Policies are just part of the countdown to 2015. To date, 18 new out LGBT candidates have been selected. We want to see even more LGBT people selected as candidates to ensure that a future Labour Government reflects the diversity of Britain. We continue to fundraise for our Chris Smith List to offer financial assistance to out candidates; especially supporting women candidates and those in the most marginal seats.

Most importantly, we need to make the case for Labour with the British people. We need to show that we are credible party of Government with the values, abilities and competence to lead the country. This summer and in the months ahead we will be mobilising our members across the country at Pride events and on the doorstep with our out candidates, to make the case for Labour. You can join us.

2015 will be a time to reflect on the past forty years; the journey we have made as a Socialist Society and as a country to working for LGBT equality. But, this is no time to just look backwards at progress made; too much is at stake for LGBT people today. We must secure a victory for Labour that sets the stage for progress for the years to come.


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  • Ben Walker

    “To date, 18 new out LGBT candidates have been selected.”

    You mean 18 LGB candidates, right…?
    *faux shock*

  • Serious question: how many of those out candidates are in AWSes? Even Stonewall was critical of the fact that there weren’t any LBT candidates in AWSes in 2010 or the elections before.

    • James Asser

      2 of the out women that have been selected for 2015 were in AWS selections.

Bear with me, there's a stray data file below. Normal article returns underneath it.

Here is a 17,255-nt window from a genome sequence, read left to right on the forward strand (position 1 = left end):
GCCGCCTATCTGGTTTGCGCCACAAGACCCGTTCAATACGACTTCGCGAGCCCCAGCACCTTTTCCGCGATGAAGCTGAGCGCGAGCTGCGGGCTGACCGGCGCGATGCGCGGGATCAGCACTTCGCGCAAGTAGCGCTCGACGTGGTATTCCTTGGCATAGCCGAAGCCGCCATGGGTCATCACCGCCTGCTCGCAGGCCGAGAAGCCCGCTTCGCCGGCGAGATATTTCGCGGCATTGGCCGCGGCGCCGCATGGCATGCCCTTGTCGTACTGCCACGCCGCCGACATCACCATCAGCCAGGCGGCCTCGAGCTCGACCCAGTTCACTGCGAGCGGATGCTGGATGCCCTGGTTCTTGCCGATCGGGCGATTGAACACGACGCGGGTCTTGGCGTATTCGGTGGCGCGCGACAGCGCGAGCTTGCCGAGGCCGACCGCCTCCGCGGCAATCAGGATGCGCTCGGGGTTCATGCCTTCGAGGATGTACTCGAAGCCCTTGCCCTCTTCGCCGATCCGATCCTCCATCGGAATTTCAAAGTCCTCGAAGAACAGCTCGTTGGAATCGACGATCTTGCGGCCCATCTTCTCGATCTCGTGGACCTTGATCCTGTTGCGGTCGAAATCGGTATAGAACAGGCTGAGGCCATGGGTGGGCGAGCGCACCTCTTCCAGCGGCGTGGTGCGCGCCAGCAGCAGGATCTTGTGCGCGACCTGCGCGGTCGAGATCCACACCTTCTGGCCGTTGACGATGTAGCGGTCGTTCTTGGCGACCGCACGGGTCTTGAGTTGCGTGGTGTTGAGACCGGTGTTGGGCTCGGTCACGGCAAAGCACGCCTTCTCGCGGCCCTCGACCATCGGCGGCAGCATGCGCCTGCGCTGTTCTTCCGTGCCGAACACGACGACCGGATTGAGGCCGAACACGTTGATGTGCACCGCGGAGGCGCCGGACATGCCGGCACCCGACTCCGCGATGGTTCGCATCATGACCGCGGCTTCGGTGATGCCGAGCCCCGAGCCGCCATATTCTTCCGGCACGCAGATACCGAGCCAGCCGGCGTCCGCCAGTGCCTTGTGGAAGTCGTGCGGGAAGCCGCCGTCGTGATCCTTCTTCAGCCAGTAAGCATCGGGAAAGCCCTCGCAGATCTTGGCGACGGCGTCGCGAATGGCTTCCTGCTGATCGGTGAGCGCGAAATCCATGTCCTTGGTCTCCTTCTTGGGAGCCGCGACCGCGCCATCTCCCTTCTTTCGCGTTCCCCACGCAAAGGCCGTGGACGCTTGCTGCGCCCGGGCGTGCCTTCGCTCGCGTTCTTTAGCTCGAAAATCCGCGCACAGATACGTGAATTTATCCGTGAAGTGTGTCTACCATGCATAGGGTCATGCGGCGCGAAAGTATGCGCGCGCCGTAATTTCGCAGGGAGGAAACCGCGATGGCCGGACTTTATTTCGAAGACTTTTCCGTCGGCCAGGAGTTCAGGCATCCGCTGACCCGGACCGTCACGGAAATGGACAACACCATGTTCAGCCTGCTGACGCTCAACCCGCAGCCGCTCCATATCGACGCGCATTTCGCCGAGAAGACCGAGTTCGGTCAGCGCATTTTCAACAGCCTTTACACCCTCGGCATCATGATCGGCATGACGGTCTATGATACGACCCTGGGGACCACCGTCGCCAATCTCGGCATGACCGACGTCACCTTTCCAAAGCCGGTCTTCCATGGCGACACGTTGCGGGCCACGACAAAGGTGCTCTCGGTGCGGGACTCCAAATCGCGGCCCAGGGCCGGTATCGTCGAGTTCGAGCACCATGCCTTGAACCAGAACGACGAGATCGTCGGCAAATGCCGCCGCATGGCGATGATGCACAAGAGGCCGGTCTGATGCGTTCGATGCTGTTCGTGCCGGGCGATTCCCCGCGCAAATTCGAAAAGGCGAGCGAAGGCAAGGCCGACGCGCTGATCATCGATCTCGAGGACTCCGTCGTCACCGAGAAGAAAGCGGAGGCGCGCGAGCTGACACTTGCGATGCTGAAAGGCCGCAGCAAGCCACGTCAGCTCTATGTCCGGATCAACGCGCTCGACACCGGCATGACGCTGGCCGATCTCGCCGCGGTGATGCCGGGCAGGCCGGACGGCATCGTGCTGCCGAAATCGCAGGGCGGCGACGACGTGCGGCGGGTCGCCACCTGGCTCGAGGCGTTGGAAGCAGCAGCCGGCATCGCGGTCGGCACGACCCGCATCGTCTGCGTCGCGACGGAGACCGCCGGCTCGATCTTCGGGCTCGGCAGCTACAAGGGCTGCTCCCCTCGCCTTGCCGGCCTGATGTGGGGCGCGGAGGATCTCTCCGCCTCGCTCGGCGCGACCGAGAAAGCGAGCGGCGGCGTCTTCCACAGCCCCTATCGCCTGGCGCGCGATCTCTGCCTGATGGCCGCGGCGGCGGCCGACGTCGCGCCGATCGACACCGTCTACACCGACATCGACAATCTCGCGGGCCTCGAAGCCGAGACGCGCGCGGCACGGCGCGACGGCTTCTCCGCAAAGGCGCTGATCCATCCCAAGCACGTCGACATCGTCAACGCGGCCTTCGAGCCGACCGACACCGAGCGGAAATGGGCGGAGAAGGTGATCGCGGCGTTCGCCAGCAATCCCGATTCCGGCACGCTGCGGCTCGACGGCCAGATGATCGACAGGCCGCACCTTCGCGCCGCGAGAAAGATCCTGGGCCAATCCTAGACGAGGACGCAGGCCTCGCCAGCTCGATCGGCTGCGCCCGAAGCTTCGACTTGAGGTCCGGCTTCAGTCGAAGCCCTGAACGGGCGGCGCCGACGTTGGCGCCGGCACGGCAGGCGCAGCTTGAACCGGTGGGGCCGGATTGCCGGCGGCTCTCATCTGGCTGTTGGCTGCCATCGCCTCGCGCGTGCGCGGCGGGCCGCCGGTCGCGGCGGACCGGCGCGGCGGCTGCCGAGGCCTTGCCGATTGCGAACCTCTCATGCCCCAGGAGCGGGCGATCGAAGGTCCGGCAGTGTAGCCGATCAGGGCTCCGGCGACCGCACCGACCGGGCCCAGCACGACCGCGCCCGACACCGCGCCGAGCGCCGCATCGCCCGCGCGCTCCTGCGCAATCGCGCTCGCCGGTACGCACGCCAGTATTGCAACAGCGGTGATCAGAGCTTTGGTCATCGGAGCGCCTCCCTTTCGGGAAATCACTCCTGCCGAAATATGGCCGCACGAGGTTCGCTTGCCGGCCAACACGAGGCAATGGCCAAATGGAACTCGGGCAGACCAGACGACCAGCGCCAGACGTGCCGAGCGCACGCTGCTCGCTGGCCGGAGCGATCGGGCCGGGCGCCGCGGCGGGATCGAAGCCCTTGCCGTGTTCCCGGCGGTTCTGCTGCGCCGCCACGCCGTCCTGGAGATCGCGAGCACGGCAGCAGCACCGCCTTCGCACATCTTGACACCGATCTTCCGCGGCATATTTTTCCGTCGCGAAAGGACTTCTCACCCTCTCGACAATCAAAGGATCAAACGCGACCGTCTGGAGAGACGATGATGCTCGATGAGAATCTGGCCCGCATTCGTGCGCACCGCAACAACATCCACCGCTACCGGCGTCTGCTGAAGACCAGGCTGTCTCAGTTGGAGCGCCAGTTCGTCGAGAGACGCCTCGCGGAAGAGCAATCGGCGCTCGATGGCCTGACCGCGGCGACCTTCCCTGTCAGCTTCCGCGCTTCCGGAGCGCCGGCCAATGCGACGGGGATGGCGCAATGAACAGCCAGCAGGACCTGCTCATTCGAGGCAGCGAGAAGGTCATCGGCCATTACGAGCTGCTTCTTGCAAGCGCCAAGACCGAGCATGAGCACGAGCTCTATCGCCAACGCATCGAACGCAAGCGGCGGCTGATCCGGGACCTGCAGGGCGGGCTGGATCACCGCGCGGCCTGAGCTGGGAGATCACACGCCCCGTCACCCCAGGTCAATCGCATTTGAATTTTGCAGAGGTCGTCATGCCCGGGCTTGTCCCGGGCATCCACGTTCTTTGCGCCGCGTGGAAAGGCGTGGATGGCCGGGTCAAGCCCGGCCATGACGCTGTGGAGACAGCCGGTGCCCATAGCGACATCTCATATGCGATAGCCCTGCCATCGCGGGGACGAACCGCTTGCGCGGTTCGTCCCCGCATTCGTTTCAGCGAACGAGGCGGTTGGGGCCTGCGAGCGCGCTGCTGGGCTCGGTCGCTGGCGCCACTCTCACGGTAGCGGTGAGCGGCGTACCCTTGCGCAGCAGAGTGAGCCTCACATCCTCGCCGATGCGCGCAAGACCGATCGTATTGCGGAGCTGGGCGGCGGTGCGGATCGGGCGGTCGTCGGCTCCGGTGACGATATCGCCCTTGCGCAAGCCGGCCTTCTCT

• jaime taurosangastre candelas

      You should not be able to have a “transgender” candidate in an AWS, as by any definition of science, chromosomes still define gender, and those do not get changed in any surgery or course of medication. It is laughable to suggest otherwise. What “T” defines does not actually change gender, because it cannot. What it does do is allow a few loopholes in law for a man or woman to legally pretend to be the opposite sex.

      AWS are wrong in principle, but perhaps politically acceptable. The legal position of T being scientifically acceptable is wrong in fact. To bring the two together is ludicrous, but the Labour Party seems to make this possible.

      • MikeHomfray

        With this sort of dinosaur thinking in the medical profession, no wonder so many trans people are cynical – I hope one of them complains about your attitude, because I don’t think my trans friends would find it acceptable

        • jaime taurosangastre candelas

          Interesting. What bit of the science would you prefer to ignore, or would you prefer to replace the science entirely with some form of social definition of gender?

          You can of course believe that you can replace science entirely, but it does not make it go away. Icarus tried that.

          • MikeHomfray

            I don’t think you understand. Its not simply about ‘sex’ but gender which is culturally influenced and determined. Go and have a talk with someone who works in the area – you really are shockingly ignorant of anything outside your economic or narrow scientific comfort zone